New wave of FDI returning
14:48 | 02/10/2012

VGP – Recent visits to Viet Nam by foreign business delegations have signaled the warming of the FDI inflow amid domestic economic hardship.

Illustration photo

A few months ago, FDI attraction was still an alarming concern as Viet Nam was among few Southeast Asian nations experiencing foreign investment decrease. Report released by United Nations Conference on Trade and Development showed that Viet Nam lured some US$7.43 billion in 2011, down US$570 million against 2010 while the total volume of FDI inflow to Southeast Asia increased by 14% to US$117 billion.

In early September, US Trade Representative Ron Kirk led a business delegation to Ha Noi to send the message that the US expects to have greater role in Viet Nam’s economy. During that time, a survey conducted in Singapore by the US Commerce Department and US Chamber of Commerce Singapore revealed that up to 57% of questioned businesses said they would expand production in Viet Nam.

In mid-September, the visit by Germany’s Minister of Economy and Technology Philipp Roesler who was accompanied by representatives of 230 enterprises warmed up investment environment in Viet Nam. After his visit, other delegations from UK, France and Japan also came to Viet Nam to seek opportunities in such fields of finance, ports, energy and infrastructure. Chairman of Japan Chamber of Commerce an Industry (JCCI) Tadashi Okamura said that Japanese Government advocates stronger investment in Viet Nam.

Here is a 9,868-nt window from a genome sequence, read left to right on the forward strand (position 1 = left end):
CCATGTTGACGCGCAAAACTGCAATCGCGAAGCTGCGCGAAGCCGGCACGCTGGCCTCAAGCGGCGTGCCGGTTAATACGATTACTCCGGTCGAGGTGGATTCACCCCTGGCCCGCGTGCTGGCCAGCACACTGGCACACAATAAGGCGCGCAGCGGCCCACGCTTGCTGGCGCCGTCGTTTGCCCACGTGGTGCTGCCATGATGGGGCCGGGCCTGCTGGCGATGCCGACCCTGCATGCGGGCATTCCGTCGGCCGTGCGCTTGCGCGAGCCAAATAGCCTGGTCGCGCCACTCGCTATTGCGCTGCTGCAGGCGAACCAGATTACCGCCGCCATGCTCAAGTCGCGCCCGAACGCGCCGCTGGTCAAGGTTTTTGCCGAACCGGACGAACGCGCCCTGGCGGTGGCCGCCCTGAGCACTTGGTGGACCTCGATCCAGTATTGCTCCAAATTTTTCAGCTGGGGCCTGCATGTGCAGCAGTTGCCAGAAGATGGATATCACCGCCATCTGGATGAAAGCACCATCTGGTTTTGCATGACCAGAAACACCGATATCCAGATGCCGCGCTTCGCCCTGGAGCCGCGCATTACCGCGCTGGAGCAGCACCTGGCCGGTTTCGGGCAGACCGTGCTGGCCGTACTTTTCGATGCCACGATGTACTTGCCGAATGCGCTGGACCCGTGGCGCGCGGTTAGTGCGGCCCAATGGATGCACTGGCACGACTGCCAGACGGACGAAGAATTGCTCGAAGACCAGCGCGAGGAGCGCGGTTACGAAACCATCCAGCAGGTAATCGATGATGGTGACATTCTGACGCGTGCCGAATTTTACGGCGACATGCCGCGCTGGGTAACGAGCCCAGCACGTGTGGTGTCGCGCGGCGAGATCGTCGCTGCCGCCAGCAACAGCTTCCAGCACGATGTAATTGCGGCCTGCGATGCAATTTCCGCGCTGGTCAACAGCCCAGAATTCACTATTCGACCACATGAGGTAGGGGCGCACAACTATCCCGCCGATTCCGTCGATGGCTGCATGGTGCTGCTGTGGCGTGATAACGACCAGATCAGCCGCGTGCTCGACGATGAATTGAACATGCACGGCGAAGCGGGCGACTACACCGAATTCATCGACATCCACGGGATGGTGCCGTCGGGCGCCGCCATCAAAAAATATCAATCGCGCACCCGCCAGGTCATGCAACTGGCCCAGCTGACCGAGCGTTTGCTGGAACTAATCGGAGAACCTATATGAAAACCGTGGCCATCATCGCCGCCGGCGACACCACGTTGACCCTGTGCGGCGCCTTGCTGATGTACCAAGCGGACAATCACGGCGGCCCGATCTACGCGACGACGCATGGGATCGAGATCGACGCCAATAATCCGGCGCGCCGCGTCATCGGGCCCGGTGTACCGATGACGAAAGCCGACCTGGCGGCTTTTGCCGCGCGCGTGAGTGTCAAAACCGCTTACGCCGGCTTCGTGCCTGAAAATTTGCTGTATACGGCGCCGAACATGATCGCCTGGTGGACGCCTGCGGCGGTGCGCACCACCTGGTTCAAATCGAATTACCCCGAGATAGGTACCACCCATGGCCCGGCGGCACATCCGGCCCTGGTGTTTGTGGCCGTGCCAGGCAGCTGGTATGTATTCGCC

Foreign investors are increasingly interested in Vietnamese market, Chief economist of Vinacapital Alan Pham recently told the newswire VnExpress. He said Viet Nam has a promising market with a population of nearly 90 million, cheap workforce and the country is now benefiting from foreign investors’ production reallocation trend.

Foreign investors have also changed their approach. Ten years ago, they wanted to earn quick profits by investing in finance. Now, the majority of foreign capital flows to FDI projects- a signal of long-term commitment, Dr. Alan Pham noted.

Another change, as said by economist Bui Kien Thanh, is that foreign investors now pay more attention to local market instead of only focusing on production. The best example of this trend is the increasing presence of fast food trademarks and retailers in Viet Nam.

By Hai Minh

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